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Is heroin detox worse than prescription opioids?

Opioids come in many varieties. From prescription painkillers to street-manufactured heroin and fentanyl, opioids are out there causing a wide range of issues due in large part to the abuse of opioid substances.  The real issue with opioids is the highly addictive nature of drugs that contain opium as an active ingredient. Initially, opioids create a need for the euphoria that such associated drugs offer. It’s that drive for the euphoria that keeps people coming back for more. Unfortunately, the more someone uses, the more they want. Eventually, wanting leads to needing (dependence), and dependence leads to addiction. Once the cycle of opioid addiction takes hold of someone, the battle for life begins.

It’s hard to say one opiate substance is more dangerous than another. There is evidence that fentanyl is at least 10 times more potent than heroin. That should simply serve as notice to drug users that they should use less fentanyl than they would heroin. Likewise, heroin is more potent than prescription opioids, which should make clear one would want to use less heroin in comparison to the number of pills they would take. It’s all relative.  The problem is drug users are not rational about their drug abuse. They are going to take as much as they need to get the high that they need. That’s a problem because the body does build up resistance. That resistance prompts drug users to use more each time or use more frequently. It’s all part of the cycle of addiction.

As bad as opioid abuse is, any attempts to stop using an opioid substance can also bring bad results. Those bad results come in the form of dangerous withdrawal symptoms. You see, the body gets angry when it’s hungry for opioids and those opioids get cut off. The body expresses that anger through withdrawal. As a point of reference, here is a list of withdrawal symptoms that are common when someone suddenly stops using an opioid substance:

  • Psychological issues related to depression, anxiety, and suicide ideation
  • Hallucinations when awake and nightmares when trying to sleep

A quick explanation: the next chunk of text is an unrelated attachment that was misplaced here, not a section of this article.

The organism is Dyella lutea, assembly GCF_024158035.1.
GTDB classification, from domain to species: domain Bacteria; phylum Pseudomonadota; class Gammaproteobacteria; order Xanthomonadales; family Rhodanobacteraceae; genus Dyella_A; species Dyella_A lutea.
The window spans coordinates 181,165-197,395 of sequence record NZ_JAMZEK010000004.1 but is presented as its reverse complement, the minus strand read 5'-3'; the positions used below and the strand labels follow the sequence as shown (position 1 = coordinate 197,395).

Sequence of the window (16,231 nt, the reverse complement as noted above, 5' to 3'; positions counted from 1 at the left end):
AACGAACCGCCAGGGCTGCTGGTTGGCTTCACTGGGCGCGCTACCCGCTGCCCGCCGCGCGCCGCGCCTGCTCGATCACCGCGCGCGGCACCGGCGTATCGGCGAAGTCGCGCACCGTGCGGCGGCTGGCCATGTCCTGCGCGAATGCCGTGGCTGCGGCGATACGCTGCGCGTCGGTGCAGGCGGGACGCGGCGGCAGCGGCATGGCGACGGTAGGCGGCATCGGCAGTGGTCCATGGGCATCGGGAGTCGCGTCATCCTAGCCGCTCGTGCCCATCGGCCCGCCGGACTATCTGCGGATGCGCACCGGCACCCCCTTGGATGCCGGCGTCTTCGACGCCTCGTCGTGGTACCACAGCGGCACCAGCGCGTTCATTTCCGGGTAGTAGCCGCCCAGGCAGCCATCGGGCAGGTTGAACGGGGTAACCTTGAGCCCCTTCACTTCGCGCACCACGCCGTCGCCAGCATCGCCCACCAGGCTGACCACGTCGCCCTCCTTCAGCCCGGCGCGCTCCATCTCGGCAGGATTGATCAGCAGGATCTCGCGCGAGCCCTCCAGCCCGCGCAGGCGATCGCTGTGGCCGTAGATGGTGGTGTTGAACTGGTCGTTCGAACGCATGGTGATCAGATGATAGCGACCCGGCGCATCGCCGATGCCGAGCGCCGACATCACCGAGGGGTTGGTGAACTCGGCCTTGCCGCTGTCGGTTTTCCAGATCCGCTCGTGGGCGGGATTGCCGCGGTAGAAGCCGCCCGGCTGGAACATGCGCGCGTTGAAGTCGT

• Problems with breathing and high blood pressure
  • Sudden increase in heart rate
  • Bad stomach cramping that can lead to nausea and vomiting
  • Body convulsions
  • Tremors in the extremities (arms and legs)
  • Inability to concentrate and control body function

Is heroin detox worse than prescription opioids?

An opioid is an opioid. Opium is always the active ingredient. Yes, opioids like suboxone might not be as addictive as an opioid like heroin, but the way the opiates act in the body is the same.

Is it harder on the body to detox from heroin than prescription opiates poses an interesting question? It really comes down to two important factors, which we will discuss in the next two sections. Before we look at these two factors, we want to make clear that heroin users are more apt to become addicted, and in turn, are more likely to experience withdrawal when they suddenly stop using.

The Depth of the Addiction

The primary factor that determines how bad someone’s withdrawal or detox is going to be is the depth of their addiction. If someone has been abusing opioids for a long time and consuming a lot each time they use, they are more likely to experience much worse withdrawal symptoms than someone who has not been using as long or as much. It doesn’t matter to which opioid a person has become addicted.

Frequency of Opioid Abuse

Occasional (recreational) drug users don’t typically build up the same level of addiction as someone who is taking drugs every day or several times a day. The seriousness of the detox process depends a great deal on how much of a substance the drug user’s body needs to function. Since frequent drug users are putting drugs in their bodies more frequently, the accumulation of drugs in their bodies goes towards determining the seriousness of the detox process.

Regardless of what opioid substance you might be abusing, you need to know you are doing substantial harm to your body and life. Before things go too far, you need to stop using and start thinking about getting help. If you want help with your addiction problem, we can offer you that help. We want you to start the ball rolling by picking up your phone and giving us a call at 844-903-2111.